Some people's hair is more fragile than others so they need to take more measures in order for hair not to break at the ends. I'd also suggest you wear updos most of the time, it's hard to get used to it but it's worth it. Also try covering your hair with a silk scarf when you sleep at night or cover your pillow with a silk scarf or use silk or satin pillowcase as that reduces the friction a lot and reduces hair breakage. Wearing hair in a braid often, tieing it off at the same spot over and over again also damages the ends so make sure you tie off your braids at different length each time with ribbons or scrunchies or hairties without metal pieces attaching them together. This should help you a lot as well as not trimming unless it's absolutely necessary.

As for terminal length, logically speaking it should exist but it varies a lot from person to person. Hair grows for a certain amount of time before it falls out and a new hair replaces the lost one. How long it's in a growing period varies from person to person and hair to hair (you can notice some of your hairs being shorter when they fall out compared to the others which are longer, but do not confuse this with breakage). Average time in years that your hair grows multiplied by the average annual growth you get should give you an idea of what your terminal length might be. But that's hard to estimate because like I said hair cycles vary a lot, some hairs only grow for a couple or few years others can grow for decades.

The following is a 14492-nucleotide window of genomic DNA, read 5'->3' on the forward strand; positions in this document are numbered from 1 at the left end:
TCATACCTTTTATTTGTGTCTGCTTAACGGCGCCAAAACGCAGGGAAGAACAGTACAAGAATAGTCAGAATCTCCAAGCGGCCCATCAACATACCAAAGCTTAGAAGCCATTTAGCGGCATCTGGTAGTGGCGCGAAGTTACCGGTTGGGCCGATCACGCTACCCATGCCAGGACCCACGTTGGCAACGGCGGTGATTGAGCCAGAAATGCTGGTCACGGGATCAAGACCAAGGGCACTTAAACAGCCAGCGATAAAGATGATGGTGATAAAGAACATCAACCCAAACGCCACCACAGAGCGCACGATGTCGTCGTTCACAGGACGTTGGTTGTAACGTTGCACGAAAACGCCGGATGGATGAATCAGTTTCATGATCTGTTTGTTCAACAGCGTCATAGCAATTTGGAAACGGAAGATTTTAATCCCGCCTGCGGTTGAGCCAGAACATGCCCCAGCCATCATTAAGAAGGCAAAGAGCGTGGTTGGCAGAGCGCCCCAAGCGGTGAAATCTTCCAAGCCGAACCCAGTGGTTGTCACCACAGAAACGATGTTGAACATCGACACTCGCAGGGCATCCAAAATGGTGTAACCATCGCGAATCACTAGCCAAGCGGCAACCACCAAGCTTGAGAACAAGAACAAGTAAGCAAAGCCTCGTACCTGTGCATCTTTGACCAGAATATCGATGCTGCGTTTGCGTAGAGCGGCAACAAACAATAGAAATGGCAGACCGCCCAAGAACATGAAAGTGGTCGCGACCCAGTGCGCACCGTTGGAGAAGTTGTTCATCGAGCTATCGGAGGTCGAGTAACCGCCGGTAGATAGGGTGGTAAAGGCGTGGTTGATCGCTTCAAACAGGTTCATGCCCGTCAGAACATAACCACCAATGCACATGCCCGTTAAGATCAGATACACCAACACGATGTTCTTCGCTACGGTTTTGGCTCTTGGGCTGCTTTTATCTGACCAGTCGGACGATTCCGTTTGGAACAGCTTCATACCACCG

Arctic
February 3rd, 2016, 07:54 AM
I agree what others have said here that it doesn't seem to be common to have terminal at BSL, at least when using longhair forum membership base as a "sample". Although it might be that the people who have short terminal rarely even find their way here, so I wouldn't take that as given.

It is however common to have what we call "false terminal" at around BSL-ish, because that's a length where hair really starts rubbing against things and the accumulated mechanical (and possible other) damage starts to have its toll. Following basic LHC-type styling, hair care and treatment practices is usually the boost needed to get over the false terminal.